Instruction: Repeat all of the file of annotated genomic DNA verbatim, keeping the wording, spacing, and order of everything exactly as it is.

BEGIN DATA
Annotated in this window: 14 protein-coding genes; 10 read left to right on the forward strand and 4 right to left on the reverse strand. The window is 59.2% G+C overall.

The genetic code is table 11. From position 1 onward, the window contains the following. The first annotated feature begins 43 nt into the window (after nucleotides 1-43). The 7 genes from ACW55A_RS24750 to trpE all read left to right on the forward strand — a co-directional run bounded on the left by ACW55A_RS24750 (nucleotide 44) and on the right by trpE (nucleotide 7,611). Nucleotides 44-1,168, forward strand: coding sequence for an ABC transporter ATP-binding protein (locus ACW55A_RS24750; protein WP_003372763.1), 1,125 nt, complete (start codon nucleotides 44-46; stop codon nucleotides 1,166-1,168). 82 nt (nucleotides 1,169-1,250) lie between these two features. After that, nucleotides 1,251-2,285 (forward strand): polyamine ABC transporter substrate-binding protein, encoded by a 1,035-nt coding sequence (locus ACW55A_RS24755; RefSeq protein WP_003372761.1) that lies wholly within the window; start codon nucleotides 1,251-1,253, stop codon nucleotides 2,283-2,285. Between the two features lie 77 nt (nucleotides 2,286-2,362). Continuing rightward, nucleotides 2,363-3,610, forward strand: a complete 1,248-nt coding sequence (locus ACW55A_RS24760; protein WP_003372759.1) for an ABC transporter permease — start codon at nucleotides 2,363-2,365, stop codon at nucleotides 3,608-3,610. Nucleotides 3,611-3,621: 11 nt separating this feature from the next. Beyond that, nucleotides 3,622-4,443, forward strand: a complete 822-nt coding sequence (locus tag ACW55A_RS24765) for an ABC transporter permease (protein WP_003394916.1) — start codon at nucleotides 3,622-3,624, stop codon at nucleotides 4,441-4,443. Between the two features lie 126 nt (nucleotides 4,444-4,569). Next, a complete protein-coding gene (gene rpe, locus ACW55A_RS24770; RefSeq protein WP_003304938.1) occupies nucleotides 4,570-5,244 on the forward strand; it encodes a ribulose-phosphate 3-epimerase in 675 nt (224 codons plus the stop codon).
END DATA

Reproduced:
Annotated in this window: 14 protein-coding genes; 10 read left to right on the forward strand and 4 right to left on the reverse strand. The window is 59.2% G+C overall.

The genetic code is table 11. From position 1 onward, the window contains the following. The first annotated feature begins 43 nt into the window (after nucleotides 1-43). The 7 genes from ACW55A_RS24750 to trpE all read left to right on the forward strand — a co-directional run bounded on the left by ACW55A_RS24750 (nucleotide 44) and on the right by trpE (nucleotide 7,611). Nucleotides 44-1,168, forward strand: coding sequence for an ABC transporter ATP-binding protein (locus ACW55A_RS24750; protein WP_003372763.1), 1,125 nt, complete (start codon nucleotides 44-46; stop codon nucleotides 1,166-1,168). 82 nt (nucleotides 1,169-1,250) lie between these two features. After that, nucleotides 1,251-2,285 (forward strand): polyamine ABC transporter substrate-binding protein, encoded by a 1,035-nt coding sequence (locus ACW55A_RS24755; RefSeq protein WP_003372761.1) that lies wholly within the window; start codon nucleotides 1,251-1,253, stop codon nucleotides 2,283-2,285. Between the two features lie 77 nt (nucleotides 2,286-2,362). Continuing rightward, nucleotides 2,363-3,610, forward strand: a complete 1,248-nt coding sequence (locus ACW55A_RS24760; protein WP_003372759.1) for an ABC transporter permease — start codon at nucleotides 2,363-2,365, stop codon at nucleotides 3,608-3,610. Nucleotides 3,611-3,621: 11 nt separating this feature from the next. Beyond that, nucleotides 3,622-4,443, forward strand: a complete 822-nt coding sequence (locus tag ACW55A_RS24765) for an ABC transporter permease (protein WP_003394916.1) — start codon at nucleotides 3,622-3,624, stop codon at nucleotides 4,441-4,443. Between the two features lie 126 nt (nucleotides 4,444-4,569). Next, a complete protein-coding gene (gene rpe, locus ACW55A_RS24770; RefSeq protein WP_003304938.1) occupies nucleotides 4,570-5,244 on the forward strand; it encodes a ribulose-phosphate 3-epimerase in 675 nt (224 codons plus the stop codon).